Normally on this day we would have the Epistle passage. But this week the Epistle passage, as the Revised Common Lectionary has been set up, is the focus of the week. The Gospel passages are “merely” small tastes of what is to come.
“On the last day of the festival, the great day, while Jesus was standing there, he cried out, “Let anyone who is thirsty come to me, and let the one who believes in me drink. As the scripture has said, ‘Out of the believer’s heart shall flow rivers of living water.'” Now he said this about the Spirit, which believers in him were to receive; for as yet there was no Spirit, because Jesus was not yet glorified.” (John 7:37-39)
We have an interesting “tidbit” here. There is no Spirit because Jesus is not yet “glorified. The commentator I consult most often says that Jesus’ death was to procure this blessing; I imagine Jesus’ death was the redeeming act that would make the disciples worthy of the Holy Spirit. And I would further conclude that Jesus’ death (and our believing it/professing faith it) makes all believers worthy of it. Now notice that Jesus says “who believes in me”. At this point believing in Jesus would “simply” mean yes, I recognize who you are – what ever the content and context of that believe would be. But that is not enough, somehow. Think back to yesterday where part of the Spirit who dwelt in/on Moses, and some for a short time had that Spirit. But it was specific to Moses, and Moses was ordained and destined for it. The elders in the camp were not; and the disciples were not yet worthy.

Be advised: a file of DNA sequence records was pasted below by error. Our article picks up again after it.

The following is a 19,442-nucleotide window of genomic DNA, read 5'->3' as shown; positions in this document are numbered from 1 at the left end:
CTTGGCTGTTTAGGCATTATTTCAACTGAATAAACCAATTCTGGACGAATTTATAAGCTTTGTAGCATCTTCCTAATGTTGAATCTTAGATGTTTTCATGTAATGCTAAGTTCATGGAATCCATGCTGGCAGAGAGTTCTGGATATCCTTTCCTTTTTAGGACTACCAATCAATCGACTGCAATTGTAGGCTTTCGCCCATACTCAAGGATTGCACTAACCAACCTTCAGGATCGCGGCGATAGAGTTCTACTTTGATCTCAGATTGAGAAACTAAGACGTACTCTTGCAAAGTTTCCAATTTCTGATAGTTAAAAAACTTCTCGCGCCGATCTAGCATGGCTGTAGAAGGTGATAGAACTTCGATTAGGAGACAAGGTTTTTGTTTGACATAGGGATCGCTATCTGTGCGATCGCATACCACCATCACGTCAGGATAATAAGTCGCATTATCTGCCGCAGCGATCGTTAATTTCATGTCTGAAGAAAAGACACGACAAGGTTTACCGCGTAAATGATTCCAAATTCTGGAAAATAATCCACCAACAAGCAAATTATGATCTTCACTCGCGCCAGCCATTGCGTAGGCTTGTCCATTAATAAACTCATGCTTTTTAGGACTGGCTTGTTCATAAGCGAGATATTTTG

“When it was evening on that day, the first day of the week, and the doors of the house where the disciples had met were locked for fear of the Jews, Jesus came and stood among them and said, “Peace be with you.” After he said this, he showed them his hands and his side. Then the disciples rejoiced when they saw the Lord. Jesus said to them again, “Peace be with you. As the Father has sent me, so I send you.” When he had said this, he breathed on them and said to them, “Receive the Holy Spirit. If you forgive the sins of any, they are forgiven them; if you retain the sins of any, they are retained.” (John 20:19-23)
This was not the coming of the Spirit either. Again the commentator I put most of my trust in says Jesus’ statement and Divine breath was a promise and a pledge, and not the coming of the Spirit. Because, Jesus died and rose again but he had not “reported in” to heaven yet. And the full extent of His Glory was yet to come.
In our lives, beloved reader, there are hints of the Coming of the Holy Spirit. It is not the same for everyone – mainly because each person receives the Spirit as a personal experience. We do not hear the report of each disciple when the Spirit came; what we hear about was how the reporting observer(s) perceived it. It would be interesting to know how the disciples, such as Peter, experienced it. Ah well, another question to ask on that day when all are reunited in heaven. Until that time, beloved reader, look for hints and clues in your life when the Spirit dwells in you; and look also in life for the places where the Spirit is involved. Selah!